How do we listen to God? How do we pay attention to his heart, to his way and to his word? The ancients used a practice known as Lectio Divina or Sacred Reading. There are many ways of using this practice down through the centuries and it is described in many ways. Lectio is a reading of the Bible or other sacred texts like the Fathers of the Church or St. Gaspar and Blessed Maria de Mattias in a prolonged contemplative prayer and dialogue. This is different from spiritual reading where one might read several chapters of a spiritual book in one sitting. In Lectio one reads a passage slowly in a way that enables one to “chew” the words, to taste them in much the same way as Ezekiel took the scroll on which the Word of God was written and ate it. (Ezek 3:3) Some find it helpful to read the text aloud and this was very common as an ancient practice. It may take an hour or so to read the Gospel of Mark, but with Lectio it would take several weeks or months.

The first task is to bring yourself, your life and situation to a place of prayer. Prayer is not about a life we imagine we might want to live, but about the life we are living. Then select a passage from a book in the bible or from another of our sacred texts. Read the passage over a few times. Maybe read the passage aloud. Try not to form any response to the text, but listen to what is being said. Go beyond to the text to the person speaking. Now sit for a few moments of silence with what you have heard. What was said? What did God say? Then read the passage again a few more times. This time ask yourself how the passage made you feel. What feelings did these words or this situation provoke in you? Try to avoid thoughts, opinions or judgments but stay with the feelings. What is the heart of Jesus saying? How does my heart respond to his feelings? Then rest for a time in silence with these feelings. Read the passage again a few times. This time ask yourself how God wants you to put his word into action. What is the invitation or the challenge? What must I do to see the Word made flesh in me? Select one concrete action that you can accomplish in the coming day or week. Make sure that it is something you can do, and commit to doing it. Close with a short prayer, maybe the Our Father or another favorite prayer.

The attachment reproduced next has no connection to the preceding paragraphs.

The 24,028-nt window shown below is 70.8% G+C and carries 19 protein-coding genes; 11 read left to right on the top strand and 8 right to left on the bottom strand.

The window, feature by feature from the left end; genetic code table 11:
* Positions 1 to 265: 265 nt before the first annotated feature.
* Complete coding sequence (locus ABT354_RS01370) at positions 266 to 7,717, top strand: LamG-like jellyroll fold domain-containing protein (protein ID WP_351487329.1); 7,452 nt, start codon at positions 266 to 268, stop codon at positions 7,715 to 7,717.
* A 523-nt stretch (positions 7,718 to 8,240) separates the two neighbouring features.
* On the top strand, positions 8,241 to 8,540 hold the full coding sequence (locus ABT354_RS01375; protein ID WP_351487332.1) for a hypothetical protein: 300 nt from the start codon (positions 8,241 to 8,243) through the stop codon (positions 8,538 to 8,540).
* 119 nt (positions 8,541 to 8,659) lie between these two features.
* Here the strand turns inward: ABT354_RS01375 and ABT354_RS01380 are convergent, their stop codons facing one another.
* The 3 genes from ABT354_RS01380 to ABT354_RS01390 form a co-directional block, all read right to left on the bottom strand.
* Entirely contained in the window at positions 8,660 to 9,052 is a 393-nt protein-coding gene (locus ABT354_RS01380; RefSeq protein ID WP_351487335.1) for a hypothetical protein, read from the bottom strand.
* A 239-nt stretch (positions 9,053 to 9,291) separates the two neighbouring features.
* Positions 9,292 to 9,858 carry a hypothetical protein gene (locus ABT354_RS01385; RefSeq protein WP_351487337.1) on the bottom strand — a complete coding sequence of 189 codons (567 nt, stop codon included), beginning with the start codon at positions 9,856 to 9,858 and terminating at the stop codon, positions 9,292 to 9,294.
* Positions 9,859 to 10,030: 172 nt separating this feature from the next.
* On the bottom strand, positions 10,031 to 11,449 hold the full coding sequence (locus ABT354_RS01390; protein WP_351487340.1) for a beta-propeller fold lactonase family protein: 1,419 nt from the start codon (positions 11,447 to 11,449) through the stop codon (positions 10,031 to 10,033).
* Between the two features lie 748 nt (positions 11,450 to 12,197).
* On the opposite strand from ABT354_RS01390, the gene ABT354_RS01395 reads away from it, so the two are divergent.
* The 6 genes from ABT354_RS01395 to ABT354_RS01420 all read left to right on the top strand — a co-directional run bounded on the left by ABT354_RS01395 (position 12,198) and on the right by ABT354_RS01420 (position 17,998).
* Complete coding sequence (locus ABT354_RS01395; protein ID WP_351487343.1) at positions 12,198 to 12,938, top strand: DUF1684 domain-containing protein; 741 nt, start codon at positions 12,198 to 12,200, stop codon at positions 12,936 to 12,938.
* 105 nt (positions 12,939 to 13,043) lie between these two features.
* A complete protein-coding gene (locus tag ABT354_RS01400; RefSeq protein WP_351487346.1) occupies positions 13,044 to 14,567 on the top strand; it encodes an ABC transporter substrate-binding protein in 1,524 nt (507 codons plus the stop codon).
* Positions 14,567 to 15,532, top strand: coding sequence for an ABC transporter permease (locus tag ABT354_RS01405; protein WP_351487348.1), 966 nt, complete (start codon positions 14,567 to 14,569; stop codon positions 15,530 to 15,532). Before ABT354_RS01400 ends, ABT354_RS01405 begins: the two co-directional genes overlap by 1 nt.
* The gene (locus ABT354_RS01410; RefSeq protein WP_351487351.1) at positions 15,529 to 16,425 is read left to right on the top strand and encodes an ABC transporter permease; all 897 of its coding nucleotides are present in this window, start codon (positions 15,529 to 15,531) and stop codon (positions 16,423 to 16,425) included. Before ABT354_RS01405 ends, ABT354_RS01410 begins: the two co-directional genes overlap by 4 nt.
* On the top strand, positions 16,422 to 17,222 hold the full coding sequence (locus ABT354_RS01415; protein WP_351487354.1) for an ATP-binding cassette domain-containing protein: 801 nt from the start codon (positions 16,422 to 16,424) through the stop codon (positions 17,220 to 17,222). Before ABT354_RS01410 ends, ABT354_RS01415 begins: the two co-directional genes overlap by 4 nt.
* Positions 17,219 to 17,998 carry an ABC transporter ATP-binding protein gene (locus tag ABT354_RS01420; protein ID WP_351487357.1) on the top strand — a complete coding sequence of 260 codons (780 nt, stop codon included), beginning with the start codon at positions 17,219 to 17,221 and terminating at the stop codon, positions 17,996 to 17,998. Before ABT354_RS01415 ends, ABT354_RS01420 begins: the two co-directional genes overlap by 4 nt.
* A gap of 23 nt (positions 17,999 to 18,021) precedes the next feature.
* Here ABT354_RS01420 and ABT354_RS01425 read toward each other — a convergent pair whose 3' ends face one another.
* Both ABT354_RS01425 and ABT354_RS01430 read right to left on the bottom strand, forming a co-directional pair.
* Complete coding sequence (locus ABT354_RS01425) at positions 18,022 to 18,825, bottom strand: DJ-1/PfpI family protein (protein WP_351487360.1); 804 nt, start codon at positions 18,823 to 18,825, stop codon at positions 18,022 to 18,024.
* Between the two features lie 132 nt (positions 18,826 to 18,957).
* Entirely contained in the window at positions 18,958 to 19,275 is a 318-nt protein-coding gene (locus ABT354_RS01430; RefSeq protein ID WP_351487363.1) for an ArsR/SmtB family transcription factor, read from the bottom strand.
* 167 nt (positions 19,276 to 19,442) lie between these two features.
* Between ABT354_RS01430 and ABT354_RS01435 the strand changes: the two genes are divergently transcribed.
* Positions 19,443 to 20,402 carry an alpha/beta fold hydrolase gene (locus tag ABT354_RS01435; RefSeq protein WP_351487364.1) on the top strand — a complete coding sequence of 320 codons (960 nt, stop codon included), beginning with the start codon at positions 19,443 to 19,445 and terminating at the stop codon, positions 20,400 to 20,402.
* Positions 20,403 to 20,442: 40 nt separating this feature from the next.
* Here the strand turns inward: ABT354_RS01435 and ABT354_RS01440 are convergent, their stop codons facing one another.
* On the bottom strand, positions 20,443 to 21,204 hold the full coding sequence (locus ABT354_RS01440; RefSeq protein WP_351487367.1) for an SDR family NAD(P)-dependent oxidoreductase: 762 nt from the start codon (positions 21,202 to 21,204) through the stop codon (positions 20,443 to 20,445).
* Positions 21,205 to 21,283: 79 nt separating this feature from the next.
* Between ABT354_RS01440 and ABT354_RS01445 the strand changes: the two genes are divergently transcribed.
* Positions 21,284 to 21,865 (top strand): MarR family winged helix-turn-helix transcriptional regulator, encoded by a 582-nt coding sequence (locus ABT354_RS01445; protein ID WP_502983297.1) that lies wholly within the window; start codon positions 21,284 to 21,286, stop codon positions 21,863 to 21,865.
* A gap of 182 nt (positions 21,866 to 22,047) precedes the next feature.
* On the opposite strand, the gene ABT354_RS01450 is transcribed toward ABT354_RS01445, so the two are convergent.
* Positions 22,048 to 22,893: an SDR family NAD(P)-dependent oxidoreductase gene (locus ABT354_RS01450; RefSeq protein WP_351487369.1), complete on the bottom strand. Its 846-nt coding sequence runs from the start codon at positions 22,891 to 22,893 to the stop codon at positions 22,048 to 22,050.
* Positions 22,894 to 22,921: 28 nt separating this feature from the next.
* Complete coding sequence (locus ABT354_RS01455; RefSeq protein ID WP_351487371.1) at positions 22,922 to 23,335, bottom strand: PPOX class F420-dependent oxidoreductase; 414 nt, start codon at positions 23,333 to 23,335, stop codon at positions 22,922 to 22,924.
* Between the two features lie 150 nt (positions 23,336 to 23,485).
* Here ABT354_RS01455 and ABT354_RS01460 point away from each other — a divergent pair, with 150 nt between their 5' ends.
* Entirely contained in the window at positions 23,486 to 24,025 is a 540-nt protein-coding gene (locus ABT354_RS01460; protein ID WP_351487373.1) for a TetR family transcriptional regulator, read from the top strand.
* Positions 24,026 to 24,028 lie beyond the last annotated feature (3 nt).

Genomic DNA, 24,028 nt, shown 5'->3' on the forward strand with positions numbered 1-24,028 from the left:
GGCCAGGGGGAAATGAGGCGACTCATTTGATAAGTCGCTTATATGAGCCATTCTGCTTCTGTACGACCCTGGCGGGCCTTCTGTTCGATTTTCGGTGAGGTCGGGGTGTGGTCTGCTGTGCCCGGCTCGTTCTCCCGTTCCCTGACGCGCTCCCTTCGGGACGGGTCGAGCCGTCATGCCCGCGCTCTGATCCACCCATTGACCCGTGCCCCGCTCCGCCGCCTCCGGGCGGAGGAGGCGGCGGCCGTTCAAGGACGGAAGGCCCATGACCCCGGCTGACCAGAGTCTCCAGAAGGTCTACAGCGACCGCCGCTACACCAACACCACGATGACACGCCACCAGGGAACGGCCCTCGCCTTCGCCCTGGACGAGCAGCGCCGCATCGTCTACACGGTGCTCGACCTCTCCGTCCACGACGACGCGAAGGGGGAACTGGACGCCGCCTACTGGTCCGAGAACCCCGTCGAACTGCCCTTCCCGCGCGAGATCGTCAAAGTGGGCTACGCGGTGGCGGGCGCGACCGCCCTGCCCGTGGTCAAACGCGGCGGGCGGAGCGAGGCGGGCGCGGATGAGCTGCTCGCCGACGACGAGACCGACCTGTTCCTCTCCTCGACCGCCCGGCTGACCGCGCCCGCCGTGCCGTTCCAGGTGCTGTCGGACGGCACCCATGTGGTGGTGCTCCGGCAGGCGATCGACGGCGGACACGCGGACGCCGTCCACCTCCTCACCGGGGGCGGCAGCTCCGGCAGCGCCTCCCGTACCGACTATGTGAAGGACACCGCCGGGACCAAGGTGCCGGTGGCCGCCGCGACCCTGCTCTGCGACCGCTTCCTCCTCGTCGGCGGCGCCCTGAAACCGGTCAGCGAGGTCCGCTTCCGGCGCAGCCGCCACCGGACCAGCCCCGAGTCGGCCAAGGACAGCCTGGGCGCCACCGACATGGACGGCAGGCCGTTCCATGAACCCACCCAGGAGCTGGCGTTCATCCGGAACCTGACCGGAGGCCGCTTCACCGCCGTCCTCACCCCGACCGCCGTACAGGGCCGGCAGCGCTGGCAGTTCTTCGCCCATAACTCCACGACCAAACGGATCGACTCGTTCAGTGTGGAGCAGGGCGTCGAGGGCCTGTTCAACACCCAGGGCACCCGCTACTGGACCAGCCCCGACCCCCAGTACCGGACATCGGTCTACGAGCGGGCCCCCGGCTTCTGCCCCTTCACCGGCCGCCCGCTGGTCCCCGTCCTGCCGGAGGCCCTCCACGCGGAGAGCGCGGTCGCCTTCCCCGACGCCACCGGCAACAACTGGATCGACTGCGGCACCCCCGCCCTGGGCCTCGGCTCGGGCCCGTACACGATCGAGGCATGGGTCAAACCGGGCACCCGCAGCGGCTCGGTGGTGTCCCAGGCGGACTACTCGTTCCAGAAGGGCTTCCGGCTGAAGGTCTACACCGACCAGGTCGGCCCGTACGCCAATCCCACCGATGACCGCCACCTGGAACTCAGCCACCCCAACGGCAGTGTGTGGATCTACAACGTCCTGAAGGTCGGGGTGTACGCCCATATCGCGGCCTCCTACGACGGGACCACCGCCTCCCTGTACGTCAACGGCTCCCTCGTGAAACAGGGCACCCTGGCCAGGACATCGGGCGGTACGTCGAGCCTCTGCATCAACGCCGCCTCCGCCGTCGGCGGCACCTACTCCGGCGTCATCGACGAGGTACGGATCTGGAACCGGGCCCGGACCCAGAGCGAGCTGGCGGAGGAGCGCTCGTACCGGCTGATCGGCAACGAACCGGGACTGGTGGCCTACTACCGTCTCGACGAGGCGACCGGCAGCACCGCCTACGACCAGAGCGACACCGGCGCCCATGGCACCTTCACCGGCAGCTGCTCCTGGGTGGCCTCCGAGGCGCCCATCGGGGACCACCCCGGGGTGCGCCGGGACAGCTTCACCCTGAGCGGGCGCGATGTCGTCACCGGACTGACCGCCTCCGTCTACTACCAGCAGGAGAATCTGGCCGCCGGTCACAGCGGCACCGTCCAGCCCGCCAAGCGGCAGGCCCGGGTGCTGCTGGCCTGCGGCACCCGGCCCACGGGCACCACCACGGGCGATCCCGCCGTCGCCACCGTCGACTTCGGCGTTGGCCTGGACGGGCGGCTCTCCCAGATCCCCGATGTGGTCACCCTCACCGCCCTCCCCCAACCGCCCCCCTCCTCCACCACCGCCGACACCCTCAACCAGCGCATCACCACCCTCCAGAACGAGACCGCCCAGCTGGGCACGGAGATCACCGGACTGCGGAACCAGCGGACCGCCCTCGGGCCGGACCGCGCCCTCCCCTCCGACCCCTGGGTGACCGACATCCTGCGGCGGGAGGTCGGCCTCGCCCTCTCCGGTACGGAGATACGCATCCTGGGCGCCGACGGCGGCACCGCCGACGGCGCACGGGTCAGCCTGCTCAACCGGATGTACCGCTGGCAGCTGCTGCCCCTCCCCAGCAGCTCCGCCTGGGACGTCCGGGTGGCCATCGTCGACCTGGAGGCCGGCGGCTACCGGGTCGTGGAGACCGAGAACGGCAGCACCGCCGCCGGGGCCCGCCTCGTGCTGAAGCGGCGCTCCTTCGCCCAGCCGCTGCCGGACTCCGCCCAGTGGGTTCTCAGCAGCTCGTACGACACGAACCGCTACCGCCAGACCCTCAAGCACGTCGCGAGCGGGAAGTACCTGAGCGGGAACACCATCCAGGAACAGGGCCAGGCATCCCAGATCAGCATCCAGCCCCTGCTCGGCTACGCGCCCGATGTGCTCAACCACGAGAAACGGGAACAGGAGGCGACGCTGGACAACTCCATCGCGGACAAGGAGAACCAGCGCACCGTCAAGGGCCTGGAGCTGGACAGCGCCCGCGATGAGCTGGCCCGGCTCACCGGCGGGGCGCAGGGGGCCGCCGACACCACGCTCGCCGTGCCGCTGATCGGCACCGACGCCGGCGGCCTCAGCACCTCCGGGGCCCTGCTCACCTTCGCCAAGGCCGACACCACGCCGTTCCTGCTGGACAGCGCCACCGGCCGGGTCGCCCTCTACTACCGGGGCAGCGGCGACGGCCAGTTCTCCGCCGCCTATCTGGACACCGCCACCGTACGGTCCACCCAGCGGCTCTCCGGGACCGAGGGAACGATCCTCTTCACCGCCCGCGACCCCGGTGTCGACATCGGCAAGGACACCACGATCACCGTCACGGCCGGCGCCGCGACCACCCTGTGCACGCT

Lectio is a reading of God’s word with the eyes and ears of a spouse. It is not a prayer to confirm my own understanding of life. It is a word that desires to break in, to upset my prejudices and lead to a fuller revelation. Lectio is long term activity, not a source of immediate gratification. Lectio is about vocation, the call of God. We are to hear God as he is and not as we want him to be, and we are called to respond. This is a prayer that is to be applied to my own life situation. This time of prayer is supposed to be purposelessness with a sense of gratuity, leisure, and peace. It is about a relationship of love and is not intended to be utilitarian. Reading and praying is not just for the mind. The body must be involved. At the end of the prayer take a passage, a sentence or a word to remember through the day and to bring us back to the encounter.

Because Lectio Divina is dialogue it is therefore reception, self-gift and communion. It is reception by attention and reflection; self-gift through our response; communion through encounter. Our companion on this journey is Mary who kept all these words in her heart.